Ukraine and the Threat of Elmer Fudd
The Ukraine crisis is hideously dangerous: Vladimir Putin has too much at stake. This is the land he likes to call “Little Russia”, the cradle of Russian civilisation and its Orthodox religion. Russia’s huge military port at Savastopol (which has just appointed a pro-Kremlin Russian citizen as mayor) gives his Black Sea fleet winter access to the warm waters of the Mediterranean. Ukraine’s pipeline network is critical to Moscow, carrying roughly half of Russia’s gas exports to Europe. Large numbers of its people speak Russian and think of themselves, at heart, as Russians. Without Ukraine, Putin’s vision of a Eurasian Union (including Belarus and Kazakhstan) would be the sad pipe dream of an ageing man.
But what makes this even more threatening is what the loss of Ukraine – particularly Crimea – would do to Putin’s image. Sometimes we can become prisoners of the image that we ourselves have created. Remember the photos of Putin, naked to the waist, gun in hand, a slightly pallid Russian “Rambo”. This is the image he has cultivated and cherished. The “man’s man”, the tough guy who doesn’t back down. Putin has a reputation as a winner. Now he must not, cannot lose Ukraine – or at least Crimea and “Russian” Ukraine. If he does, he goes, in one graceless tumble, from Rambo to Elmer Fudd.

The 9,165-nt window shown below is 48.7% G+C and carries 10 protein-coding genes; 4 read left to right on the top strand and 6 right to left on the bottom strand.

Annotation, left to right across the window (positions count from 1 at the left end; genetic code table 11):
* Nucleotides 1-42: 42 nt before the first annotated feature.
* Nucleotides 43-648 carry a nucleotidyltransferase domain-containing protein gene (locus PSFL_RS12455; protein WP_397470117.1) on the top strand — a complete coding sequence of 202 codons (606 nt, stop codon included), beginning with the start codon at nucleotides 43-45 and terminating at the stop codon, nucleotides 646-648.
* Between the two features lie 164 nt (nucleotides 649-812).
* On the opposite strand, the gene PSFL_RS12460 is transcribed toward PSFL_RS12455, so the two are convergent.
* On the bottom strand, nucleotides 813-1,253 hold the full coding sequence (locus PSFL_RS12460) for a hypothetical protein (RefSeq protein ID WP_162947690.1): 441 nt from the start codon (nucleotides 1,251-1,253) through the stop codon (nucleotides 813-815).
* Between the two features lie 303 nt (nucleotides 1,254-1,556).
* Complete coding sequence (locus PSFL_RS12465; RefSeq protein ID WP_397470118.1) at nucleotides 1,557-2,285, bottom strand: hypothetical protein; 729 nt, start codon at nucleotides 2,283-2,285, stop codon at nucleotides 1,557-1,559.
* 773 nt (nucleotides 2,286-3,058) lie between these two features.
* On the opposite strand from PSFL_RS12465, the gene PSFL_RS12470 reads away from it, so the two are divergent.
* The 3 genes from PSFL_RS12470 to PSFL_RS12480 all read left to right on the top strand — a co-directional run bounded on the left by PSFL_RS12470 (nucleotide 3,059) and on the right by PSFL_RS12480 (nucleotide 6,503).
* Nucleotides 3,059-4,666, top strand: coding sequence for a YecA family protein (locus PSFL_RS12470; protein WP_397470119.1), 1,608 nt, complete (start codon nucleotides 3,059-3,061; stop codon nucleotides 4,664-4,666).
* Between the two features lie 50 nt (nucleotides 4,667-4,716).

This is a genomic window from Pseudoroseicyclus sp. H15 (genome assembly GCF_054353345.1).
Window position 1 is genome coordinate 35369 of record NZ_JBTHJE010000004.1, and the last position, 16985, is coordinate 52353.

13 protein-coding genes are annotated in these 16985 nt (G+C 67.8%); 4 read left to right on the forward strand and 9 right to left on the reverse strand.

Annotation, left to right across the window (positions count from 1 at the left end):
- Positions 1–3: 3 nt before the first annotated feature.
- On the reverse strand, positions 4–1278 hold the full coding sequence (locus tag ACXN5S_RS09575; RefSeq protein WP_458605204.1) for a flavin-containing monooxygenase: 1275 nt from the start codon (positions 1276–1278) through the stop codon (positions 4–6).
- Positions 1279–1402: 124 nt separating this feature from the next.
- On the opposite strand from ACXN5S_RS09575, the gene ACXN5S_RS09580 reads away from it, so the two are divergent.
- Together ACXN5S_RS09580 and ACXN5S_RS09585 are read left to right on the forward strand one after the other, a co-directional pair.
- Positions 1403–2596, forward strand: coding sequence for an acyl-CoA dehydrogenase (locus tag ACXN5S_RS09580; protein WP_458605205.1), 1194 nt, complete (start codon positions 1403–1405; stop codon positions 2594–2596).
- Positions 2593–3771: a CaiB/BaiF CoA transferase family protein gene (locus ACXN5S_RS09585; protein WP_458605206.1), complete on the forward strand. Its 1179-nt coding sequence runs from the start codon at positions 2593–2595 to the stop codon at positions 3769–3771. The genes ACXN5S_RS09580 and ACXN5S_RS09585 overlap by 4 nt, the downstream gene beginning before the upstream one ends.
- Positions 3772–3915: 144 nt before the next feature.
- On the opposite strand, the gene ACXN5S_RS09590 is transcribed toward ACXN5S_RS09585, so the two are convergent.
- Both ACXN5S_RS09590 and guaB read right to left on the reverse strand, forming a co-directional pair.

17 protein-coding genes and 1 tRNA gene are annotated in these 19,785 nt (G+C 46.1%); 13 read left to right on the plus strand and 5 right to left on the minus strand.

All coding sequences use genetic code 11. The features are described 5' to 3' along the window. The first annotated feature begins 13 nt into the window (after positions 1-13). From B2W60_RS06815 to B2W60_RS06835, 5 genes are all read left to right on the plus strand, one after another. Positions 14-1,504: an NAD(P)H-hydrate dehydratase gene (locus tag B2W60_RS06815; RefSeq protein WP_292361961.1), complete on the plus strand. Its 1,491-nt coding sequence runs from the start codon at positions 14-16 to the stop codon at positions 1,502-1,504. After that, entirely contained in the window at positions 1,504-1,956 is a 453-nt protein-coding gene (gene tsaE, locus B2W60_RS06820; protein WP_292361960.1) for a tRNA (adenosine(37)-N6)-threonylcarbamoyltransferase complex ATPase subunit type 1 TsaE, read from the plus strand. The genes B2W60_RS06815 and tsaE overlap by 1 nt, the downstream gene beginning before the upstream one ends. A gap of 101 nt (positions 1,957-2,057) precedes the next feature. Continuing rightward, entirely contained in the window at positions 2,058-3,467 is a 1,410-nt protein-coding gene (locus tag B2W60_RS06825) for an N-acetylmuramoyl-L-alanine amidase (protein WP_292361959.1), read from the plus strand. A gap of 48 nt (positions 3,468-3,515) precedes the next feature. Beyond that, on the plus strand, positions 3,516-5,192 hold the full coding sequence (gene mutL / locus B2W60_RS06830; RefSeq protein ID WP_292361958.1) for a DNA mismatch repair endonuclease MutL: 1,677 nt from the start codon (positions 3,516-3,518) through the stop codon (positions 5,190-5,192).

I don’t believe Putin has yet decided whether or how to intervene, but the pieces are being put in place to justify armed intervention if needed. The Duma talk of making Russian passports easier to obtain for Ukrainian ethnic Russians. The Foreign Ministry makes ominous noises about human rights of Russians in Ukraine. The Russian media are full of frenzied stories of the fascist nationalists in Ukraine. Echoes of South Ossetia and Abkhazia ring uncomfortably clear. And now 150,000 Russian troops have been ordered into an exercise to test the “combat readiness” of the western and central command.
Meanwhile, there seems to be no strong Ukrainian leader to fill us with hope. Even in Kiev it’s recognised that an angelic face, two years imprisonment and a bad back does not make the controversial former gas magnate Yulia Tymoshenko a heroine. Her record suggests she would be both divisive and ineffective. Klitcschko is probably not ready, and was booed by the Maidan crowd.
Europe cannot allow Russia to seize Ukraine. But Putin cannot afford to lose it. He looks in the mirror, and the spectre of Elmer Fudd may be looking back. Russia’s Rambo might need to reassert his manhood. A horribly menacing phase looms.